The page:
I think I got it ...

(screen shots with courtesy of Thilo, DL9KCE)

The experimental tool BEMFVDish.exe from DL9KCE (DARC website for member) verifies that the liniear calculation for the power flux density (PFD) assuming a far field situation can be applied even for smaller distances (under certain limits). Taking the exposure limit of 61 V/m into account lead to the following results.

DK8KW: 1.9 m dish, G=31.4 dBi, PEP=47,3 W

=> safe distance of 23 m (with respect to the center of the main lobe)

DF6LO: 0.55 m dish, G=20.6 dBi, PEP=10 W

=> safe distance of 3 m (with respect to the center of the main lobe)

DL9KCE's tool shows an estimation for the beginning of the far field (r0 = 2D²/lambda ("normierter Abstand"), D=diameter of antenna). You can find this as well for instance here http://www.radartutorial.eu/06.antennas/an60.en.html .

Interesting to see is, that the bigger the dish and the higher the frequency, the larger the distance to the beginning of the far field region. Even more interesting that the maximum PFD (Smax) is higher for a smaller dish and lower power. See the oscillating PFD in the near field region.

DK8KW: Far field starts at r0 = 56 m with PFD=1.66 W/m² (center of main lobe)

-> level exaltation of about 41 at 0.1xr0=5.3 m

=> Smax=70 W/m² (not fully clear where)

DF6LO: far field starts at r0 = 4.7 m with PFD=0.44 W/m² (center of main lobe)

-> level exaltation of about 41 at 0.1xr0=0.44 m

=> Smax=175 W/m² (not fully clear where)

My earlier assumption regarding the beginning of the far field region with r0 = 10xlambda = 1.25 m is not correct for a parabolic dish. So for DK8KW's setup the 60 kW EIRP is correct but not the PFD with S=3000 W/m² at 1.25 m.

So actually you can't use the far field formulas but when you look at the diagram (BEMFVDish on the right) you notice that at 0.2 x r0 the deviation is very small. But for distances below that, one has to consider the near field and transition zone.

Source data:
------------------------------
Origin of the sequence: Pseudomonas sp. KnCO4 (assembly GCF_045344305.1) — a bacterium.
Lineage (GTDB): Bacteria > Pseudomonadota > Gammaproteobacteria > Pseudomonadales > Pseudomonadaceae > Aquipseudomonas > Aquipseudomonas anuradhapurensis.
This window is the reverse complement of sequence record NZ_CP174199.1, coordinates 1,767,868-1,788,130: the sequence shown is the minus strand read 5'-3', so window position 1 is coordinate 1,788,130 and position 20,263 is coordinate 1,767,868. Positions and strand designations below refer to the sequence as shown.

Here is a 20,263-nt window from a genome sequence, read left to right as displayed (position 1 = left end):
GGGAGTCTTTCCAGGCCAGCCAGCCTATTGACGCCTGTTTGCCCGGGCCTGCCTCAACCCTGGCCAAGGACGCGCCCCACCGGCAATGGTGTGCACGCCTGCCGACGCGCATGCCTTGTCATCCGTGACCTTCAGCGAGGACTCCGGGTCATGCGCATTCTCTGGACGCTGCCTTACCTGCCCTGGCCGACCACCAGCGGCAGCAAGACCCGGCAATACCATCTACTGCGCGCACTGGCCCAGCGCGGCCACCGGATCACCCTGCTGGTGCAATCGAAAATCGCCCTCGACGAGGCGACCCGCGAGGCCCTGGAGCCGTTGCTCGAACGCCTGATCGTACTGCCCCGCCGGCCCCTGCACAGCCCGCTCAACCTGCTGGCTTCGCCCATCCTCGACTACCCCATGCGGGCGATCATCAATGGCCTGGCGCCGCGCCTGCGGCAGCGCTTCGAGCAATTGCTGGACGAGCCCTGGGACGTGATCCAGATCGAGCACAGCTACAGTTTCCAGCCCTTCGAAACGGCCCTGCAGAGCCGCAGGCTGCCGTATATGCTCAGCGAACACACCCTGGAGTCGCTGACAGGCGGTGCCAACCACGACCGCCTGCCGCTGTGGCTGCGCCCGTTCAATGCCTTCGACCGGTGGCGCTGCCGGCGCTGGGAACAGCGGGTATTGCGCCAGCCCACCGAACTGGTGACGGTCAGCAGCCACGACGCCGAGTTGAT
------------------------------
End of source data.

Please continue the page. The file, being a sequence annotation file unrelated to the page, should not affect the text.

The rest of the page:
Now at the end one have to consider the height of the antenna and the elevation of the main beam of 28.5° (for central Germany, see the sketch in post from DK8KW). I guess we can neglect the side lobes. Regarding the beam width I was too lazy to use the formulas but looked for online calculators.

http://www.satsig.net/pointing…-beamwidth-calculator.htm

https://www.tracking-antenna.d…as/beam-width-calculator/

1.9 m dish, 2.4 GHz, efficiency 0.6, 31.4 dBi

-3 db +/-2.39°

-6 dB +/-3.39°

0.55 m dish, 2.4 GHz, efficiency 0.6, 20.6 dBi

-3 dB +/-8.27°

-6 dB +/-11.7°

-6 dB reduces the safe distance to half the value calculated for the center of the main lobe (see above).

DK8KW: 23 m/2 = 11.5 m

DF6LO: 3 m/2 = 1.5 m

A little bit of trigonometry lead to ...

DK8KW: Antenna height 2 m, -6 dB at (28.5°-3.39° = 25.11°) elevation

=> at a horizontal distance of 10.4 m the exposure limit is reached at a height of 6.9 m = (2 + 4.9) m

DF6LO: Antenna height 1.5 m, -6 dB at (28.5°-11.7° = 16.8°) elevation

=> at a horizontal distance of 1.44 m the exposure limit is reached at a height of 1.93 m = (1.5 + 0.43) m

... or with respect to the center of the main lobe...

=> at a horizontal distance of 2.64 m the exposure limit is reached at a height of 2.93 m = (1.5 + 1.43) m

So everything is safe with respect to DK8KW's and my contollable areas.

DK8KW's setup with 750 mW -2 dB = 473 mW doesn't exeed the exposure limit at all.

I wonder if the results of the current so called experimental tool BEMFVDish.exe will be accepted by the BNetzA.